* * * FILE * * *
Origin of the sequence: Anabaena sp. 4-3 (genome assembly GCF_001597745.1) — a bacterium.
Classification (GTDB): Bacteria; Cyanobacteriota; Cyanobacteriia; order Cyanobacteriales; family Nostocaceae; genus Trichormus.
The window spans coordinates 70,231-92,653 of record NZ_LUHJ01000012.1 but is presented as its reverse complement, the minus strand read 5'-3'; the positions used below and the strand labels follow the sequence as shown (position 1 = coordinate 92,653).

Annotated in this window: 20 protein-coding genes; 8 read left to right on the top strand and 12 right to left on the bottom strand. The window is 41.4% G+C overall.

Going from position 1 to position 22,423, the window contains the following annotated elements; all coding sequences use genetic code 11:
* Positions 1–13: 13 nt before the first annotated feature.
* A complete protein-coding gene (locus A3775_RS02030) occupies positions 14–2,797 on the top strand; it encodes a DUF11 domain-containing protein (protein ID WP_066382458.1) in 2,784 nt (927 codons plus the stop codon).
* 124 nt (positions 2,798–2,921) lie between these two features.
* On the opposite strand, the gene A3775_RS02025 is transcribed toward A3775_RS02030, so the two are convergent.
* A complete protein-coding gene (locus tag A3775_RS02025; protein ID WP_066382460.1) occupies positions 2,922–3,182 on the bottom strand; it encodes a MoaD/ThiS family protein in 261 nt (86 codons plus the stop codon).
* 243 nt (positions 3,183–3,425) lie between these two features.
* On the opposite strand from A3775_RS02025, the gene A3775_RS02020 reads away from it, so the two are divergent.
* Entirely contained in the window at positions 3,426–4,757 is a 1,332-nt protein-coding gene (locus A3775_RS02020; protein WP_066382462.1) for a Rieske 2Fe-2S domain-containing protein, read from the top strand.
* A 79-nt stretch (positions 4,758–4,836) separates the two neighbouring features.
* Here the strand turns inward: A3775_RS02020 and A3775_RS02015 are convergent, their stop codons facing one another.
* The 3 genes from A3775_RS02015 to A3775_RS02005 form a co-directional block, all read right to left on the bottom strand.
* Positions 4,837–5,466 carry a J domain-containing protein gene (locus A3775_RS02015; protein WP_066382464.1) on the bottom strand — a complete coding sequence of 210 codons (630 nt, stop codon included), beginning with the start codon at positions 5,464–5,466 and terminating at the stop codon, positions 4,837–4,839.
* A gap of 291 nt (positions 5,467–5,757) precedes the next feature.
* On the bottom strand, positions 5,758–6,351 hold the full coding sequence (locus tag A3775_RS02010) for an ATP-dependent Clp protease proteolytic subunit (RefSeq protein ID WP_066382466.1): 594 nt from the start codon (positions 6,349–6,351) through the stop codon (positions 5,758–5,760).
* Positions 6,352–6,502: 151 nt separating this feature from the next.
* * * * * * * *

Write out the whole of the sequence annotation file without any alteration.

Origin of the sequence: Anabaena sp. 4-3 (genome assembly GCF_001597745.1) — a bacterium.
Classification (GTDB): Bacteria; Cyanobacteriota; Cyanobacteriia; order Cyanobacteriales; family Nostocaceae; genus Trichormus.
The window spans coordinates 70,231-92,653 of record NZ_LUHJ01000012.1 but is presented as its reverse complement, the minus strand read 5'-3'; the positions used below and the strand labels follow the sequence as shown (position 1 = coordinate 92,653).

Annotated in this window: 20 protein-coding genes; 8 read left to right on the top strand and 12 right to left on the bottom strand. The window is 41.4% G+C overall.

Going from position 1 to position 22,423, the window contains the following annotated elements; all coding sequences use genetic code 11:
* Positions 1–13: 13 nt before the first annotated feature.
* A complete protein-coding gene (locus A3775_RS02030) occupies positions 14–2,797 on the top strand; it encodes a DUF11 domain-containing protein (protein ID WP_066382458.1) in 2,784 nt (927 codons plus the stop codon).
* 124 nt (positions 2,798–2,921) lie between these two features.
* On the opposite strand, the gene A3775_RS02025 is transcribed toward A3775_RS02030, so the two are convergent.
* A complete protein-coding gene (locus tag A3775_RS02025; protein ID WP_066382460.1) occupies positions 2,922–3,182 on the bottom strand; it encodes a MoaD/ThiS family protein in 261 nt (86 codons plus the stop codon).
* 243 nt (positions 3,183–3,425) lie between these two features.
* On the opposite strand from A3775_RS02025, the gene A3775_RS02020 reads away from it, so the two are divergent.
* Entirely contained in the window at positions 3,426–4,757 is a 1,332-nt protein-coding gene (locus A3775_RS02020; protein WP_066382462.1) for a Rieske 2Fe-2S domain-containing protein, read from the top strand.
* A 79-nt stretch (positions 4,758–4,836) separates the two neighbouring features.
* Here the strand turns inward: A3775_RS02020 and A3775_RS02015 are convergent, their stop codons facing one another.
* The 3 genes from A3775_RS02015 to A3775_RS02005 form a co-directional block, all read right to left on the bottom strand.
* Positions 4,837–5,466 carry a J domain-containing protein gene (locus A3775_RS02015; protein WP_066382464.1) on the bottom strand — a complete coding sequence of 210 codons (630 nt, stop codon included), beginning with the start codon at positions 5,464–5,466 and terminating at the stop codon, positions 4,837–4,839.
* A gap of 291 nt (positions 5,467–5,757) precedes the next feature.
* On the bottom strand, positions 5,758–6,351 hold the full coding sequence (locus tag A3775_RS02010) for an ATP-dependent Clp protease proteolytic subunit (RefSeq protein ID WP_066382466.1): 594 nt from the start codon (positions 6,349–6,351) through the stop codon (positions 5,758–5,760).
* Positions 6,352–6,502: 151 nt separating this feature from the next.